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Vitamin D Status and the Adequacy of Vitamin D Intake in Early Preterm Infants

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ClinicalTrials.gov Identifier: NCT01793402
Recruitment Status : Completed
First Posted : February 15, 2013
Last Update Posted : April 19, 2013
Sponsor:
Information provided by (Responsible Party):
Dr. Henry Akinbi, Children's Hospital Medical Center, Cincinnati

Brief Summary:
Vitamin D is an essential nutrient. Deficiency of vitamin D is widespread. The prevalence of vitamin D deficiency in early preterm infants is unknown. The American Academy of Pediatrics recommends a daily intake of 400 IU in order to achieve a serum concentration of 20 ng/ml of vitamin D. This recommendation presumes exposure to sunlight, the best source of vitamin D. This study assesses vitamin D status at birth and during hospital stay in infants delivered delivered at earlier than or at 32 weeks gestation. We also assess the adequacy of intake relative to the target set by the American Academy of Pediatrics for children.

Condition or disease
Hypovitaminosis D

Detailed Description:
Vitamin D is important for bone health. Deficiency of vitamin D is widespread and is associated with a variety of diseases. Preterm infants are susceptible osteopenia of prematurity (OP). Vitamin D deficiency may contribute to OP. The American Academy of Pediatrics (AAP) recommends a daily intake of 400 IU in order to achieve a serum concentration of 20 ng/ml of vitamin D. This recommendation presumes exposure to sunlight, the best source of vitamin D. Whether this level of intake or target serum concentration are achieved in early preterm infants is unknown. We hypothesize that because early preterm infants are sequestered in the Newborn Intensive Care Units for an extended period of time, they will be deficient in vitamin D and that the current nutritional intake may not be adequate in meeting the AAP recommendation. We assessed the concentration of serum 25-hydroxyvitamin-D in parturient mothers and in their newborns if they were less than 32 week gestation. We monitored vitamin D intake during hospitalization in the Newborn Intensive Care Unit and serum 25-hydroxyvitamin-D at discharge.

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Study Type : Observational
Actual Enrollment : 120 participants
Observational Model: Cohort
Time Perspective: Prospective
Official Title: Adequacy of Vitamin D Intake and Vitamin D Status in Early Preterm Infants
Study Start Date : October 2010
Actual Primary Completion Date : May 2012
Actual Study Completion Date : June 2012

Resource links provided by the National Library of Medicine

MedlinePlus related topics: Vitamin D
Drug Information available for: Vitamin D

Group/Cohort
Preterm infants born at or less than 32 weeks gestation



Primary Outcome Measures :
  1. Serum 25-hydroxyvitamin-D concentration at the time of birth and at discharge from the hospital. [ Time Frame: 6 weeks ]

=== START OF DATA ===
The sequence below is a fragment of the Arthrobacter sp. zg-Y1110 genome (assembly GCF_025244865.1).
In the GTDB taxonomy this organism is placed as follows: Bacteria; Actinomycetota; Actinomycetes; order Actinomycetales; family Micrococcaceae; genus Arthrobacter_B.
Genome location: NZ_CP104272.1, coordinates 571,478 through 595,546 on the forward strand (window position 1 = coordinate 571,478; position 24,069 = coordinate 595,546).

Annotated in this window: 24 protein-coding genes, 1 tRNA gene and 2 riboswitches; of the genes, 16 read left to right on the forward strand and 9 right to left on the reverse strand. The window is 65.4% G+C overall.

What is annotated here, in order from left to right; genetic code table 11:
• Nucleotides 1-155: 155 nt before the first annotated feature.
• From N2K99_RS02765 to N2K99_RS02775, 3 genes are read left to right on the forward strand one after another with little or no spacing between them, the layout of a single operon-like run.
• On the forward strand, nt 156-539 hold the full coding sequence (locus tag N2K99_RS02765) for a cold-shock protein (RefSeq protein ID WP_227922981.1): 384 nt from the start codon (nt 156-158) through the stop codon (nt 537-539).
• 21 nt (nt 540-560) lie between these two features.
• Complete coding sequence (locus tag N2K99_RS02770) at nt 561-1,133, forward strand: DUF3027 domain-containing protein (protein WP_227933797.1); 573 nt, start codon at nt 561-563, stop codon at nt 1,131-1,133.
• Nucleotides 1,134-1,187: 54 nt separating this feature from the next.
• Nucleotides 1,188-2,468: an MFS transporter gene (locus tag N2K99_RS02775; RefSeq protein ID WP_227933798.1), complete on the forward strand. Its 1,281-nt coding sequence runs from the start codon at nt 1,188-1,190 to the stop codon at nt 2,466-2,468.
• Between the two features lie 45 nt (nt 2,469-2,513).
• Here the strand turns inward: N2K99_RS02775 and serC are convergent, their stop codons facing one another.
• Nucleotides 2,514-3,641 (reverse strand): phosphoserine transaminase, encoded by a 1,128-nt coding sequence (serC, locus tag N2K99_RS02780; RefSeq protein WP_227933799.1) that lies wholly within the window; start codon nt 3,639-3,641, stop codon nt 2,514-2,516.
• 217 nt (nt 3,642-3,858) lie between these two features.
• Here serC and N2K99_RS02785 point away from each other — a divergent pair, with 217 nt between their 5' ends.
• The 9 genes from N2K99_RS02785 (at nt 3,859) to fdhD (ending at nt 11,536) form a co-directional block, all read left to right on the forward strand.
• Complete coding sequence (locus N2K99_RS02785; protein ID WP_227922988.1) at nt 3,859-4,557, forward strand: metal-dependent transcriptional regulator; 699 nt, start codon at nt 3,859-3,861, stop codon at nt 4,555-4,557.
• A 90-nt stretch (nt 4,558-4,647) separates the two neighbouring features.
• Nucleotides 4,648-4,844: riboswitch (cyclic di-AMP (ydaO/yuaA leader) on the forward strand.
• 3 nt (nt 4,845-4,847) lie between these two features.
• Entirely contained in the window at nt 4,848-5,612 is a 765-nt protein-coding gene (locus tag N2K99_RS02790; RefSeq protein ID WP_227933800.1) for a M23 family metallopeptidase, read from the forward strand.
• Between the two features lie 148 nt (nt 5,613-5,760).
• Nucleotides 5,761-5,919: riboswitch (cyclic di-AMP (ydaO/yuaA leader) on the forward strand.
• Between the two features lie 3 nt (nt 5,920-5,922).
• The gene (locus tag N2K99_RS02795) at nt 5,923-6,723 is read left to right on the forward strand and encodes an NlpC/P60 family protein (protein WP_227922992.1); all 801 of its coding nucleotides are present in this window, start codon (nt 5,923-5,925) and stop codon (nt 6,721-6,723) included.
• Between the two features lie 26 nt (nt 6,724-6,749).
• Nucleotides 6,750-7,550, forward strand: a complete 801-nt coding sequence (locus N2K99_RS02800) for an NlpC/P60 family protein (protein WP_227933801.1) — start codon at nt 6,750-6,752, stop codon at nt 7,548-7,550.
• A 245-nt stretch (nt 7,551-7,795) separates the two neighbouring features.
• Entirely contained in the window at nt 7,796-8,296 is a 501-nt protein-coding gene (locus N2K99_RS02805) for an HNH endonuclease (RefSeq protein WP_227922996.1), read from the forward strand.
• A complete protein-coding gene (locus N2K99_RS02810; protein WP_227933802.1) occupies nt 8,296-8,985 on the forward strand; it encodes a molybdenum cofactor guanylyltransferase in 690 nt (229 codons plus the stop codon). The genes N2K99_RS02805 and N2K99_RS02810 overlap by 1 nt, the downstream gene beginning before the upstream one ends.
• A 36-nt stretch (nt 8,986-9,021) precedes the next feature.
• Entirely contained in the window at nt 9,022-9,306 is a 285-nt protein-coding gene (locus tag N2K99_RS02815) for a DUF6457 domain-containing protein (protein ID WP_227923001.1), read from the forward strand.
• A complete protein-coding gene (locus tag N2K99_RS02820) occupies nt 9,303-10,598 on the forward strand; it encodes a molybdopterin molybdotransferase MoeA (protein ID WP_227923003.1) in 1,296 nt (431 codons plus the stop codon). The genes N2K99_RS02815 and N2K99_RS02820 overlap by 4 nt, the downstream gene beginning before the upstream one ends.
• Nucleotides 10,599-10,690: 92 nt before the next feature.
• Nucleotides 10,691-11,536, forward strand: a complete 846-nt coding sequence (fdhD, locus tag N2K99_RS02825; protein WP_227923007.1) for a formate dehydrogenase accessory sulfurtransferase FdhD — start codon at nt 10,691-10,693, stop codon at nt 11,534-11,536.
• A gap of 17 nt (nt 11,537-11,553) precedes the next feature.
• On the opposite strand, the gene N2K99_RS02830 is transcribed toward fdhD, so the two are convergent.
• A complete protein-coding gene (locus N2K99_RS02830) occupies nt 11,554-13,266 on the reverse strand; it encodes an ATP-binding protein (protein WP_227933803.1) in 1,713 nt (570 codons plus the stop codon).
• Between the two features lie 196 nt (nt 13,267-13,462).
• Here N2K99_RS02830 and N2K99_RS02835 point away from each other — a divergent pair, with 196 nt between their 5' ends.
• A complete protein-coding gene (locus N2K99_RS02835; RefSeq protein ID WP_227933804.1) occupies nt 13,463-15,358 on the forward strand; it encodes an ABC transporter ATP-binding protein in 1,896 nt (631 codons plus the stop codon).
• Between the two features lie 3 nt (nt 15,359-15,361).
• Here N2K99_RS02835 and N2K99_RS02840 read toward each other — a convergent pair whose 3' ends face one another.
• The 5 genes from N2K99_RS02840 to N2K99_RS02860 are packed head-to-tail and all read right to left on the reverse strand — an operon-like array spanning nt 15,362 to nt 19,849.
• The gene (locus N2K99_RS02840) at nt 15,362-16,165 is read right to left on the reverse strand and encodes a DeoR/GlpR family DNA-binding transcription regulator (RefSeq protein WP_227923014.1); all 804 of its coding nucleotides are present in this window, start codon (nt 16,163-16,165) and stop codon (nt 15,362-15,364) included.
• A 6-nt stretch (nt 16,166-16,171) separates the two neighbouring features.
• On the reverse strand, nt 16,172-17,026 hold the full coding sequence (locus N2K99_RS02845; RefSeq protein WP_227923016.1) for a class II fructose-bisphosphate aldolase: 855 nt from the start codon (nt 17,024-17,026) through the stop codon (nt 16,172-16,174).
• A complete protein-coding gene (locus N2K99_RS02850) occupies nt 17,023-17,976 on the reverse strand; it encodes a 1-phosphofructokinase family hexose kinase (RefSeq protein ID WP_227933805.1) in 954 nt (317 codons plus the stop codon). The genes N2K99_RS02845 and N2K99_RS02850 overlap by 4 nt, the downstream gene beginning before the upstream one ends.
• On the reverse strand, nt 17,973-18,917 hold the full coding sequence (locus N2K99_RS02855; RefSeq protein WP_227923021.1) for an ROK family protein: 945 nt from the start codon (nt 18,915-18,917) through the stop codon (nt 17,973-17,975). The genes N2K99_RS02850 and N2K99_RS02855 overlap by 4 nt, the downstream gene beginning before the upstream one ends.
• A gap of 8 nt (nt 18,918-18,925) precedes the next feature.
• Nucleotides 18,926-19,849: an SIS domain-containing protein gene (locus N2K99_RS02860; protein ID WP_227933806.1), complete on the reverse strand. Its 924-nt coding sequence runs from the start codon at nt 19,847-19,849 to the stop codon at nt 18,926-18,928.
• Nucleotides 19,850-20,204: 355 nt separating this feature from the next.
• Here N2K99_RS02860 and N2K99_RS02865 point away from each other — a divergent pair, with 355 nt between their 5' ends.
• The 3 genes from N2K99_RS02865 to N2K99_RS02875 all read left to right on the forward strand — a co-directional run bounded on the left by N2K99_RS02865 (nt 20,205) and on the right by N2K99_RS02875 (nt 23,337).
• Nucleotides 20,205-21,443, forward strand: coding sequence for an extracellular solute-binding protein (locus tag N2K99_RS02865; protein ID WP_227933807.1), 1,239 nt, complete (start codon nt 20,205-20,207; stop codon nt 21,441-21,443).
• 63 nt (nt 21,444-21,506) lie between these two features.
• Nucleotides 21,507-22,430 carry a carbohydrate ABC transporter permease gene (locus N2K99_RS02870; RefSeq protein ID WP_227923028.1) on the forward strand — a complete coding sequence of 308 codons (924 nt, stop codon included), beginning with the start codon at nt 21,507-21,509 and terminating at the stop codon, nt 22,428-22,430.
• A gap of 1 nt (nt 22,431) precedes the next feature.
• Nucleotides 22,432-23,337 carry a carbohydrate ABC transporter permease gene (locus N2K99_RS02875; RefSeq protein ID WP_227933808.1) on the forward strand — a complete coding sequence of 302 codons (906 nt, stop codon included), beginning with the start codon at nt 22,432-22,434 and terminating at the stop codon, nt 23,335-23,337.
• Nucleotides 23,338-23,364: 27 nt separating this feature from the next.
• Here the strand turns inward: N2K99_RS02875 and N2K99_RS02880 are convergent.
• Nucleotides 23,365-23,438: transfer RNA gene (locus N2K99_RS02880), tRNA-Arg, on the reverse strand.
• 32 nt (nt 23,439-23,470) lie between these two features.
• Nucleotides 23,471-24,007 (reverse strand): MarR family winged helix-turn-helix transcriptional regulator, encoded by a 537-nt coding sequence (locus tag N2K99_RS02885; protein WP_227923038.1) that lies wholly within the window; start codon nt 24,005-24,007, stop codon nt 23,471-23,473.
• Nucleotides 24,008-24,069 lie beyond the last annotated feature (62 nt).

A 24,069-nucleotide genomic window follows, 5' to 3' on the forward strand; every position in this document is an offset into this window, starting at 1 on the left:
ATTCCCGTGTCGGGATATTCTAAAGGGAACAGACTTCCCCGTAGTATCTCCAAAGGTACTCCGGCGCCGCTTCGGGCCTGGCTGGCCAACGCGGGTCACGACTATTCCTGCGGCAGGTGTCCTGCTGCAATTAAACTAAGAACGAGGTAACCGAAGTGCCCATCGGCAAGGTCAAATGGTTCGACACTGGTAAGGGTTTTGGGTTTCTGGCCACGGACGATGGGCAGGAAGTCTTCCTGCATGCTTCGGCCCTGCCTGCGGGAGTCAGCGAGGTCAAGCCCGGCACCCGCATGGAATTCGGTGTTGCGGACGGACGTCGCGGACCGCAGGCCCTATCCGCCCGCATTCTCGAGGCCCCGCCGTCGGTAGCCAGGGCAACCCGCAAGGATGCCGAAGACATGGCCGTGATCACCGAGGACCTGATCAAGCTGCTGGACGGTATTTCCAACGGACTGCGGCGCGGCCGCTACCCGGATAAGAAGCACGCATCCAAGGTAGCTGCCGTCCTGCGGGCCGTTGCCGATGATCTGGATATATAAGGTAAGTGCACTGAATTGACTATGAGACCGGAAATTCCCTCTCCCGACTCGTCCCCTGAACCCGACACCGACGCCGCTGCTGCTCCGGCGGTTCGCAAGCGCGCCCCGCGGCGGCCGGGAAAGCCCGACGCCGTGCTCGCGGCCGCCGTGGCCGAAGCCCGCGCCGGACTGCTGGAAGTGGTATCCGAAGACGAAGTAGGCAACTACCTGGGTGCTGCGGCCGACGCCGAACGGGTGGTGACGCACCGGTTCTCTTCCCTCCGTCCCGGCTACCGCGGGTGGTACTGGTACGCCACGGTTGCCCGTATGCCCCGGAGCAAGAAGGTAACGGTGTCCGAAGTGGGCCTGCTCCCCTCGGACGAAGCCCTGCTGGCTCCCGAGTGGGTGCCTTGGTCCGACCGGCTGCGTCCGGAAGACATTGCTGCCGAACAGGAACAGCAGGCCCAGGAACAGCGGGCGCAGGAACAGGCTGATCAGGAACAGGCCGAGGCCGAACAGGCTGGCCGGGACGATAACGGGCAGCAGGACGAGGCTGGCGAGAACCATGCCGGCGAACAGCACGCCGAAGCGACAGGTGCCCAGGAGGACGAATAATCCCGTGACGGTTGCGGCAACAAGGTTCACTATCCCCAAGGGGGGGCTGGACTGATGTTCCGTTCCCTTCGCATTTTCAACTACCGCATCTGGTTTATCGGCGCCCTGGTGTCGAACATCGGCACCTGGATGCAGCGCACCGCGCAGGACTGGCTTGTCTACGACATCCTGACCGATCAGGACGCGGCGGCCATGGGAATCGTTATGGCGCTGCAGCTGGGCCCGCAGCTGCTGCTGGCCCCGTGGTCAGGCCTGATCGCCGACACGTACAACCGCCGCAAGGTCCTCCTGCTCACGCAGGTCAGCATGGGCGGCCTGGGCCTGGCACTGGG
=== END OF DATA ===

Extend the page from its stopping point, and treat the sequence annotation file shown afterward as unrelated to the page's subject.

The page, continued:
This is a longitudinal study that assessed vitamin D status at birth in infants as well as in their mothers. Daily intake of vitamin D was analyzed. The serum concentration of 25-hydroxyvitamin-D at discharge was assessed. We correlated maternal vitamin D with infants' vitamin D concentrations at birth. We also correlated vitamin D concentration at birth with the concentration at discharge.



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Ages Eligible for Study:   up to 1 Week   (Child)
Sexes Eligible for Study:   All
Accepts Healthy Volunteers:   Yes
Sampling Method:   Probability Sample
Study Population
All infants born at or less than 32 weeks postmenstrual age admitted to the Newborn Intensive Care Unit at University of Cincinnati Medical Center were eligible. Intake of vitamin D and serum 25-hydroxyvitamin-D concentrations were assessed during stay in the Newborn Intensive Care Unit.
Criteria

Inclusion Criteria:

  • All neonates delivered at or less than 32 weeks gestation were eligible.

Exclusion Criteria:

  • Infants with lethal congenital malformation
  • Infants that were not expected to survive to discharge
  • Infants delivered from multiple gestation

Information from the National Library of Medicine

To learn more about this study, you or your doctor may contact the study research staff using the contact information provided by the sponsor.

Please refer to this study by its ClinicalTrials.gov identifier (NCT number): NCT01793402


Locations
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United States, Ohio
University of Cincinnati Medical Center
Cincinnati, Ohio, United States, 45229
Sponsors and Collaborators
Children's Hospital Medical Center, Cincinnati
Investigators
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Study Director: Henry T Akinbi, M.D. Children's Hospital Medical Center, Cincinnati

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Responsible Party: Dr. Henry Akinbi, Associate Professor, Children's Hospital Medical Center, Cincinnati
ClinicalTrials.gov Identifier: NCT01793402    
Other Study ID Numbers: VitD_Preterm#1
First Posted: February 15, 2013    Key Record Dates
Last Update Posted: April 19, 2013
Last Verified: April 2013
Additional relevant MeSH terms:
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Rickets
Avitaminosis
Vitamin D Deficiency
Deficiency Diseases
Malnutrition
Nutrition Disorders
Bone Diseases, Metabolic
Bone Diseases
Musculoskeletal Diseases
Metabolic Diseases
Calcium Metabolism Disorders
Vitamin D
Ergocalciferols
Vitamins
Micronutrients
Nutrients
Growth Substances
Physiological Effects of Drugs
Bone Density Conservation Agents
Calcium-Regulating Hormones and Agents